I got my first period when I was just three days old.
Of course, I didn’t know this until well after I had gotten my second, first period on February 27, 2004 (yes, I remember the date -- more on that later). Upon finding blood in my diaper, my nervous mother phoned the hospital. She was quickly talked down from her panic as they explained that her hormones were still running through my body, causing baby me to briefly sync to her menstrual cycle.
There’s something beautiful about that. There’s something beautiful in the fact that a barely formed me was undeniably connected to the most important woman in my world, and I was out of the womb. From birth, women are connected to each other, to the sea, to the moon. It’s a cool “no boys allowed” club that all us ladies get to be a part of.
That’s exactly how I felt on February 27, 2004. At the age of thirteen, I’d finally received my bid card in the form of ruined undies. I beamed when I could finally ask my mother for a pad, and I beamed more when I got to pick out my brand in the grocery store. And, I wasn’t the only one.
In sixth and seventh grade, my friends and I were racing to “womanhood.” When one would get her period, she’d sit confidently at the lunch table and affect surprise when a tampon would role out of her faux Louis Vuitton. Oh, how embarrassing. Yeah, it’s true I got it last night.
The thing is, it wasn’t embarrassing for us. It was envious. When my best friend got her period (just a few months earlier than me), she sent out a mass e-mail at 1 a.m. with IT HAPPENED as the subject line. She was proud, and I was proud of her. I didn’t know anything but pride for an event like this. Maybe it was because we were all enthralled by the scene in Sugar and Spice where the cool girls pass a box of tampons between stalls.
And so, until February 27, 2004 I was obsessed with getting my very own period. At the age of nine, I couldn’t wait any longer so I put red food coloring in the toilet and screamed to my grandmother that it had happened. She said she got hers young too, and gave me a maxi pad much too big for my fifty pound body. I penguin-walked around the house until my mom got home, looked at me, and told me to stop lying to my grandmother. Alas, it wasn’t true and I’d have to wait four more years.
It wasn’t all roses when it did finally happen, though. When I started a new school in 8th grade, the culture was a little more conservative. At my old school girls toted purses around; it’s just what they did. Here, they just didn’t. On my first week, I proudly slung a fake Coach bag onto my desk just before the girl next to me shouted, “Why do you carry a purse all the time? Do you always have your period or something?” Everyone laughed. Boys pretended they didn’t hear the forbidden word. And I, for the first time, felt ashamed of not only my fashion choices, but my body. This was the first time, for me, that this particular bodily function felt laughable, or taboo. It was devastating.
And it got worse.
I was always small for my age. I didn’t break 100 pounds until my freshman year of college. So, as a ninth grader with virtually no body fat, menstrual cramps debilitated me. Once a month, my immune system would crash, my body would convulse to the point where I would vomit, and I’d feel too dizzy to stand. I missed days of school because of my period, and I bled, really bled for a full calendar week. If I dared to go to school with my period, I’d double up using a tampon and a pad together, but leaking was inevitable. It didn’t matter if I went to the bathroom every period (ha, pun), I still looked like, in my mother’s words, “I’d been shot in the bum.” If I’d known free-bleeding was a thing back then, I could have spun this and been considered super radical.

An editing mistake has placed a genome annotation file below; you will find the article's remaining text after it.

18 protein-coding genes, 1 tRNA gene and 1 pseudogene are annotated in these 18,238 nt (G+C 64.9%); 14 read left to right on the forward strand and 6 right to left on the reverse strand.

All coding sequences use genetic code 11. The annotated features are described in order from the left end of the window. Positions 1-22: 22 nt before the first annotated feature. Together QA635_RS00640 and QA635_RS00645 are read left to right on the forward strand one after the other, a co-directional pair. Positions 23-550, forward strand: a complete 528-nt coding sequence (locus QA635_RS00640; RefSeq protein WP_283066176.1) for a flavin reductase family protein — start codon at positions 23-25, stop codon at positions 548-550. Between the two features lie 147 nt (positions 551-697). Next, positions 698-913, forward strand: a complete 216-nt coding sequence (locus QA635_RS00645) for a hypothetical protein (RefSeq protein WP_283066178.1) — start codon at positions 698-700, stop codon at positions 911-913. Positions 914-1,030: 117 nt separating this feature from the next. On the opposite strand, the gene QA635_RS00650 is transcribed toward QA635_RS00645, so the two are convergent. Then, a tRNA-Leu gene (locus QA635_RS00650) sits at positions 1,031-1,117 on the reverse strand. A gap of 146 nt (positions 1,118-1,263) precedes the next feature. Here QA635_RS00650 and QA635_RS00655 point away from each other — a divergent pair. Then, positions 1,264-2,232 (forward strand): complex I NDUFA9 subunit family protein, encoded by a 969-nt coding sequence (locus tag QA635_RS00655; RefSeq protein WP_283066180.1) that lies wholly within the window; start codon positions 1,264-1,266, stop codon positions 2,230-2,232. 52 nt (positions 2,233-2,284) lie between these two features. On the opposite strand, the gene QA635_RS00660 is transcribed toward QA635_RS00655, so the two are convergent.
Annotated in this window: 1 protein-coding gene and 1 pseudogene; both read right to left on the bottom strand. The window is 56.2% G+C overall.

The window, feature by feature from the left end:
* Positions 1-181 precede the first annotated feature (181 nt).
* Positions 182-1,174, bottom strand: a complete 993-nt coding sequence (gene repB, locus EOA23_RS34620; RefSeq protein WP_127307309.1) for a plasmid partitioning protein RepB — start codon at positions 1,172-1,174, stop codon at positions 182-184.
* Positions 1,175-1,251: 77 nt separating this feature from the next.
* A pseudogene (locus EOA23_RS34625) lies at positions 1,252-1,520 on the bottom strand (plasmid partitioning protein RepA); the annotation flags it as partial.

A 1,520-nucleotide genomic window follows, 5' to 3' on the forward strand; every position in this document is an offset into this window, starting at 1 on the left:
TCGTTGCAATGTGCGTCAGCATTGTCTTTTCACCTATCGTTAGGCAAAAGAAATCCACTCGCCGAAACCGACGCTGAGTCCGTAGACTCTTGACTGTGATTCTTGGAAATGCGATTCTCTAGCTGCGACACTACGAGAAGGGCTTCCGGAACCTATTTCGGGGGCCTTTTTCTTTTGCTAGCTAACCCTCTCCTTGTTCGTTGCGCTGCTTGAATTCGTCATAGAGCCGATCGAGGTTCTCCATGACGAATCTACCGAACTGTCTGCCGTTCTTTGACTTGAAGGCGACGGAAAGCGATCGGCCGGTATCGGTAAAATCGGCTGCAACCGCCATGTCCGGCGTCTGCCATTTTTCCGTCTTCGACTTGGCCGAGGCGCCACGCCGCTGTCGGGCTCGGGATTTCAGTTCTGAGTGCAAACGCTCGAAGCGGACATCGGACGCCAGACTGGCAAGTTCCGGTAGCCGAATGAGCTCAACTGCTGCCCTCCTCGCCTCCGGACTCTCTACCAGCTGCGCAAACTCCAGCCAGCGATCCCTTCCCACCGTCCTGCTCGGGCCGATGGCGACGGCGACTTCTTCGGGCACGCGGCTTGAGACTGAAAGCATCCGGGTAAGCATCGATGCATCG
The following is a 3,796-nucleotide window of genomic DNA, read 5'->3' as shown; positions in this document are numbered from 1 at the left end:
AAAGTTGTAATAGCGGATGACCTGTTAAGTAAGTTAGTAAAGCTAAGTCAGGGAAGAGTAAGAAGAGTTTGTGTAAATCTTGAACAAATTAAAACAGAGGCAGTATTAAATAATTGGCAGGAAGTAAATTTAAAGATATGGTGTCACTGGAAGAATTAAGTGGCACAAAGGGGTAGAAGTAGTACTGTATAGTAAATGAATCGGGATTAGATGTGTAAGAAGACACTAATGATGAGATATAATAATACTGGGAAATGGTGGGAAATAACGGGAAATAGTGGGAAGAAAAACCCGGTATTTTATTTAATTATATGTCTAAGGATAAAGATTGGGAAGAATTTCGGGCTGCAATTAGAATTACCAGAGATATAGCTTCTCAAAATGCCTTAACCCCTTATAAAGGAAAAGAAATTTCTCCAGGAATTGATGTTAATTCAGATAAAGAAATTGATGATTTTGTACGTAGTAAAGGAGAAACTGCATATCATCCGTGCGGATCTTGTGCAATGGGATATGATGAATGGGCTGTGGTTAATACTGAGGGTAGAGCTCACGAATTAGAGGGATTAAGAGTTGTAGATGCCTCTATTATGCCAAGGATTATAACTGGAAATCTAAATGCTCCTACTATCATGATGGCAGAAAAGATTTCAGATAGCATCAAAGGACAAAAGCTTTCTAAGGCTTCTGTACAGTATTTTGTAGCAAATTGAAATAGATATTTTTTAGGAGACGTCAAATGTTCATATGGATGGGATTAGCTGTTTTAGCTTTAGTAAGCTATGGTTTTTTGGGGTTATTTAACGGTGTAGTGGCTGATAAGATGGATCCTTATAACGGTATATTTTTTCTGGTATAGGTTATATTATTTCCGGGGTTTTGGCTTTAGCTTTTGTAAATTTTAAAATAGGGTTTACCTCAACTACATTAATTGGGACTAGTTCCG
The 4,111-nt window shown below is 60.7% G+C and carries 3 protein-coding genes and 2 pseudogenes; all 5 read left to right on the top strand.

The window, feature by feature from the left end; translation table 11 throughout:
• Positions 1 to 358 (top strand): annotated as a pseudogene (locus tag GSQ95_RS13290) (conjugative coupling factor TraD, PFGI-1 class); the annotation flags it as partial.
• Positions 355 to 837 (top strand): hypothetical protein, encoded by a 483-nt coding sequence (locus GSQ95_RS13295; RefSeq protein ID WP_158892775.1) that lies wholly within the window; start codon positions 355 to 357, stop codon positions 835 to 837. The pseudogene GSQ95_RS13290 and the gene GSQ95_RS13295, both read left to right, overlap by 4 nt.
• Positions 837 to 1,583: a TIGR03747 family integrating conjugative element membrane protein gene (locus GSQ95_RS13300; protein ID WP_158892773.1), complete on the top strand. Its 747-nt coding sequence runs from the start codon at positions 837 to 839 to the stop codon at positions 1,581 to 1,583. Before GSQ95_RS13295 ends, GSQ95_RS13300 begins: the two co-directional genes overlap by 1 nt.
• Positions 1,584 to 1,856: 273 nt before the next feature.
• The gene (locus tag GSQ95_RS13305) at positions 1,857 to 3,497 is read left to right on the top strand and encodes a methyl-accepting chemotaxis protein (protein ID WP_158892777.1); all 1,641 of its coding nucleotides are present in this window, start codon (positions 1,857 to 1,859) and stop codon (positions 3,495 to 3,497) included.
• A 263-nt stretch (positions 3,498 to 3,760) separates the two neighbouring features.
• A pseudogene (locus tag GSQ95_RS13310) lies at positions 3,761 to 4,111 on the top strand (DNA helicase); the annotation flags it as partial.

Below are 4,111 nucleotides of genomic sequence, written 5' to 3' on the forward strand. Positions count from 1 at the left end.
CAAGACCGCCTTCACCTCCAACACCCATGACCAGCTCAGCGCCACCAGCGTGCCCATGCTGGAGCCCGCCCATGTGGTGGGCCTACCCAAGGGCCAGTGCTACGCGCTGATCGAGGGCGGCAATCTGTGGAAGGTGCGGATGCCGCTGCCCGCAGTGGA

But, I didn’t. So, bring on the shame. I leaked all over a chair in German class. A saint of a friend swore to the rest of the class that there had been red paint left over from art class on the seat before I even sat down. Skeptics remained, but I ultimately got out alive. On a date with my high school boyfriend, I leaked all over a booth at Subway (probably a subconscious rebellion at the fact that he thought Subway was a viable date spot), ruining my favorite corduroys. I couldn’t get out of that one, so I just broke into tears and fessed up. After about an hour of utter disgust and fear in his eyes, he let up and agreed to hold my hand again.
These moments sucked. The pain was unbearable, and the humiliation was worse. But I still learned to love my period.
I learned that I could create friendships through moments like the aforementioned German class. I learned that there is an undeniable satisfaction in asking someone if I could bum a tampon, and then catching that genuine look of empathy in their eyes. To this day, I love bonding over menstruation, sharing war stories. Do you also crave chocolate? Isn’t that cliche? Yeah, Madagascar 3 made me cry, too. No, I didn’t mean to throw that box of tissues at you.
Now, menstruation is becoming a more acceptable line of conversation. We’re creating open dialogues about it. I can openly discuss my period with my current boyfriend, and we even joke that he gets a sympathetic period right there with me. We both just break down and cry around the time of the waxing moon. I have suggested the P Tracker App to some of my students, and the existence of #livetweetyourperiod shows that women aren’t afraid of telling everyone what’s really up.
Yes, sometimes my period is intense. It has caused me pain. It’s made me emotional to the point of yelling every thought in my head. It’s a part of me though, and it’s a part of my mother, and my sister. It’s a signifier of our health and fertility. It inspires me to be passionate and unabashed. Most importantly, for me, it’s a sign of unity -- an understanding that all women share.
So yes, I love my period and I don’t care who knows it.